So, generally, I say reduce the power of the police and keep a close eye on them – and receive anything they say with skepticism.

    But Elisha Strom’s bizarre love/hate obsession doesn’t seem healthy and could have ended up tragically.

  91. #91 |  Dave M | 

    Those involved in drug task forces are the enemies of freedom and should fear for their lives.

  92. #92 |  Hittman | 

    Assume instead that these officers were investigating organized crime, or a terror cell. What do you think of this woman’s arrest?

    Then it would be an entirely different situation. Investigating real crime or a terror cell is a good thing. Enforcing the war on some drugs is an evil thing.

    Drug Warriors ruin lives, and often end them. If outing them makes their job more difficult, good. If it makes it more dangerous, better. It it makes it impossible, best.

  93. #93 |  Phelps | 

    Innocent. They are just called “Undercover police” because if they called them “Secret police” people would see them for what they really are.

  94. #94 |  colson | 

    I tend to lean in on the blogger’s side on this whole debate as well. The police force is a public institution and the roster is generally public information. An officer choosing a position as an undercover officer is not afforded a cloak of public invisibility. His or her family is not afforded a cloak of invisibility.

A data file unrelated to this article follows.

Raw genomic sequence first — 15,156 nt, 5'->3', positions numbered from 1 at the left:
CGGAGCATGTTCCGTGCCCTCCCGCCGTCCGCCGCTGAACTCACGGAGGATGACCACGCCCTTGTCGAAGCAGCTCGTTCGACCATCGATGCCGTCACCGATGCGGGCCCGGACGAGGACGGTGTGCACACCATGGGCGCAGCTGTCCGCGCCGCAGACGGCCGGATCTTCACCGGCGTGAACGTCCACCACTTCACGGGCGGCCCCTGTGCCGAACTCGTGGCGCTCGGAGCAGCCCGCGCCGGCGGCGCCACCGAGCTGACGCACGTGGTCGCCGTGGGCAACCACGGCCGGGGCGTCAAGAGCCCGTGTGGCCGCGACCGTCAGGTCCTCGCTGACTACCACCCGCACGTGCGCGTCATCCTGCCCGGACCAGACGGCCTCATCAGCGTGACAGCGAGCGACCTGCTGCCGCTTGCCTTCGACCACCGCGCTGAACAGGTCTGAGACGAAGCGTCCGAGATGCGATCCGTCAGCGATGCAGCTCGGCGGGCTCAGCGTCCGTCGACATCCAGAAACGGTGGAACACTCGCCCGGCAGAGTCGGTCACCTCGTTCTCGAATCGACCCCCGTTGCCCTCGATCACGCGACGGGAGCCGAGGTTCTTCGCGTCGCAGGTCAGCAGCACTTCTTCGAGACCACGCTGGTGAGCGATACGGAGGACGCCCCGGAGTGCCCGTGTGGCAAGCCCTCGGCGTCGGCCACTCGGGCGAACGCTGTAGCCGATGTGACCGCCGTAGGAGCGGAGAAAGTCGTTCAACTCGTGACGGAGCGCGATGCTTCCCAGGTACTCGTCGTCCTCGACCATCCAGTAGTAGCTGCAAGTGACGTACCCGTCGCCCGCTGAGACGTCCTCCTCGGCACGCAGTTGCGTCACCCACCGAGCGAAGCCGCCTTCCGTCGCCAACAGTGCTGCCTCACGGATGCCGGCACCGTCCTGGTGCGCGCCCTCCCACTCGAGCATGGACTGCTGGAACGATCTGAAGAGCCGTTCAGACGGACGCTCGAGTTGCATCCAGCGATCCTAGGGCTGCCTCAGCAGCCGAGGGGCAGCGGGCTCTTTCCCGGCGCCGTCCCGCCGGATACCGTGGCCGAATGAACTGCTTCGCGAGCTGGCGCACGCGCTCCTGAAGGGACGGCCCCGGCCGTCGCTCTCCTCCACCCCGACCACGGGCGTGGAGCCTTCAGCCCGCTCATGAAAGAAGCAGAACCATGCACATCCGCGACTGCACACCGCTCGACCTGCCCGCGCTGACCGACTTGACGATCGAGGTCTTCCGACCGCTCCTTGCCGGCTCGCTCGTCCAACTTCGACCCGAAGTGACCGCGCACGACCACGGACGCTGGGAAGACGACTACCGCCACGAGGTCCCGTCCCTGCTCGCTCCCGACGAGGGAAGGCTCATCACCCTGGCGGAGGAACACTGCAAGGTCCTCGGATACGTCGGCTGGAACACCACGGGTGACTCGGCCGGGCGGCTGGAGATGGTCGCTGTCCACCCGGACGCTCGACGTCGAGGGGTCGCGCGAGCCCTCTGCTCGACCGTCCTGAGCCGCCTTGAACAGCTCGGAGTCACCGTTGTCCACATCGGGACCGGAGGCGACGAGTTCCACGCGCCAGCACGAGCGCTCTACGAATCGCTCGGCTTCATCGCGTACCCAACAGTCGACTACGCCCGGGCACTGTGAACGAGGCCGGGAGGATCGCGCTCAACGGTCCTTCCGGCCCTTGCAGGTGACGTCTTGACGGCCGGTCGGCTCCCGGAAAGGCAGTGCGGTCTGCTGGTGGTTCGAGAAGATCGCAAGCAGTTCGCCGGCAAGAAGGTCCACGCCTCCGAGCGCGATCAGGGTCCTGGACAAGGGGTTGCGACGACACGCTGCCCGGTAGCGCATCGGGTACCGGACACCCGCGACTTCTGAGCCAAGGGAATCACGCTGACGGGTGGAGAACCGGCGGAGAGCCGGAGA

In the same regard, officers are also granted super-citizen powers in most states where they are permitted to carry concealed firearms, make arrests and otherwise act as a police officer even if he/she is off duty. To any degree, these individuals are both trained for and have willingly accepted the risk the commitment makes including the public disclosure of otherwise public information including addresses, phone numbers and photographs.